GROWING UP, I have always loved the crunchy, juicy sound of that very first bite into an apple. And when they fill up to the brim the crystal fruit bowl that my mother puts on the dining table, they really look lovely.
Till today, the humble apple is always on my list whenever I go grocery shopping.
Who would have thought that there are over 8,000 varieties of apples grown around the world!
Its history dates back thousands of years and is even referred to as the symbol of beauty in ancient Greek mythology.
Much of modern-day apple farming uses grafting techniques to get species of apples that are sumptuously delicious. You may be familiar with these varieties which are commonly found in our grocery stores:
This originates from New Zealand. It has a reddish-yellow colour and its almost gold-coloured flesh tastes a little tart. It’s eaten fresh or used in cooking.
Fuji : One of my favourites because of its succulent and sweet taste. Like the name implies, it originates from Japan. I often use it for juices.
Granny Smith: A native of Australia, this variety has a green skin and it tastes very tart. It’s my favourite mid-afternoon snack as it always perks me up and freshens my breath.
Interestingly, this variety of apple is named after Maria Ann “Granny” Smith who discovered this species in 1868.
Red Delicious: This apple is deep-red in colour and is nicknamed “Hawkeye”. It originates from Iowa in the United States. It is widely used in the culinary world in salads because of its mildly sweet taste and crunchy bite that adds a lovely, appetising texture to a bowl of mixed greens.
Pink Lady: Originating from Australia, this variety won’t turn brown so easily after it has been cut. That’s why it is popular in salads.
McIntosh: The McIntosh apple is originally from Canada. It has a crisp texture when it is just ripe but thereafter turns soft rather quickly.
The McIntosh apple is usually used to make cider and is cooked into sauces.
NUTRITIONAL GOODNESS FOR THE FAMILY
The adage “an apple a day keeps the doctor away” may hold some truth.
The humble apple is chockfull of nutrition. A medium sized apple (roughly about 180g) has only 95 calories.
It has 4g fibre and 8mg Vitamin C, which is a good amount from a food source.
Other important vitamins and minerals include B Vitamins, biotin, choline, folate, potassium, phosphorus, manganese, magnesium, iron, chromium, copper and calcium.
All these nutrients collectively are important for good health. Do eat the apple with the skin as that’s where many of the nutrients are found.
Apples also contain phenols and polyphenols which make up its antioxidant content. Antioxidants are natural-occurring compounds found in plant-foods such as grains, seeds, beans, vegetables and fruit.
Pectin is the main type of soluble fibre found in apples. Pectin slows down the rate of how fast the food we eat travels along the digestive tract.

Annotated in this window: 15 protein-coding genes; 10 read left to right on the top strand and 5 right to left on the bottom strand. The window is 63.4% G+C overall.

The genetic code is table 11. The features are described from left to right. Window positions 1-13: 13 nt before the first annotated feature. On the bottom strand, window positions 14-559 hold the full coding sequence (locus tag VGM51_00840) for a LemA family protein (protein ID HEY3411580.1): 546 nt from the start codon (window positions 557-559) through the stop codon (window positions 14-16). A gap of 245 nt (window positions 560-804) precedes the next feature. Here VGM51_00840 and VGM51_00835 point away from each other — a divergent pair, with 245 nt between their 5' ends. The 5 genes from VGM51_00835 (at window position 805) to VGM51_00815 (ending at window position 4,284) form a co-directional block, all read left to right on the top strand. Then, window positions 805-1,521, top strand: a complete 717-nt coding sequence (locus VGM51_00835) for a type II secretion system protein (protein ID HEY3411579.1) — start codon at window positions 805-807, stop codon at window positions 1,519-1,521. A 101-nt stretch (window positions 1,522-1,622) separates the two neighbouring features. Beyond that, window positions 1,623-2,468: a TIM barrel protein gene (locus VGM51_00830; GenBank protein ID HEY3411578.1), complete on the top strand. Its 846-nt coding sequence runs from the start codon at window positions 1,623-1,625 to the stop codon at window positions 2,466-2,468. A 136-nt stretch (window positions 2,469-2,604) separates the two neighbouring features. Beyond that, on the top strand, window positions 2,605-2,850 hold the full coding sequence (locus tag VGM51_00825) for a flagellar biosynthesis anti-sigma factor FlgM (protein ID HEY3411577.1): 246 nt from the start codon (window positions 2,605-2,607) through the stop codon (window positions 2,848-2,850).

This helps your body to better stabilise blood sugar. Phloretin, a phenol compound in apples, has shown promising results in studies that look at diets to help stabilise blood glucose levels and plasma insulin more efficiently. It also helps to lessen insulin resistance.
Studies also show that the apple is a heart-friendly food. As part of a healthy diet and lifestyle, regular consumption of apples helps lower bad LDL cholesterol levels, which in turn lowers the risk of atherosclerosis.
The Malaysian Dietary Guidelines 2010 recommend that we consume two servings of fruit per day as part of a well-balanced healthy diet.
A medium-sized apple that fits in the palm of your hand is considered one serving.
HANDLE WITH CARE
When it comes to buying and storing apples, the other saying that “one bad apple can spoil the whole bunch” holds true.
Apples are very delicate fruit and should be handled gently from store to home. Once they bruise, they give out the natural gas, ethylene, that can hasten the ripening of other fruit.
So if you buy apples in bags at the grocery store, make sure that they are free from bruising. If you keep your apples in a fruit bowl, remember that the bruised apple will make other fruit to ripen very fast too because of their close proximity.
Conversely, if you have any fruit that isn’t quite ripe yet, you can place it together with an apple in a brown paper bag and the natural ethylene will help it ripen quicker.
APPLE OAT BRAN MUFFINS
A delicious treat to help boost your fibre intake with the goodness of apples and oat bran.
Makes: 12 muffins
1 cup finely grated red apple
2 cups oat bran (available in supermarkets or health food shops)
½ cup brown sugar
1 cup low fat milk
2 egg whites — lightly beaten
2 tsp baking powder
1 tsp ground cinnamon
1 tsp vanilla essence
2 tbsp vegetable oil
* Preheat oven to 220 degrees Celsius
*Grate the apple until you loosely fill up one cup.
* In a large mixing bowl, add in oat bran, brown sugar, baking powder, ground cinnamon and blend well.
* In another mixing bowl, combine the low fat milk, lightly beaten egg whites, vegetable oil, vanilla essence and grated apple.
* Add the apple mixture into the bowl with the oat bran mixture.
* Use a large spoon and stir until all the ingredients are combined.
* Line a muffin tray with paper liners. Fill each muffin cup with about 2/3 of the muffin batter.
* Bake for about 15 minutes or until a toothpick inserted in the centre comes out clean.
Serving tip: Serve the muffins warm with a light pat of cream cheese or butter.
Nutrition Information (per muffin without the cream cheese or butter)
Dietary Fibre: 3g
Total fat: 4g
* Indra Balaratnam is a consultant dietitian who believes in simple, practical ways to eating well and living healthy. She can be reached at email@example.com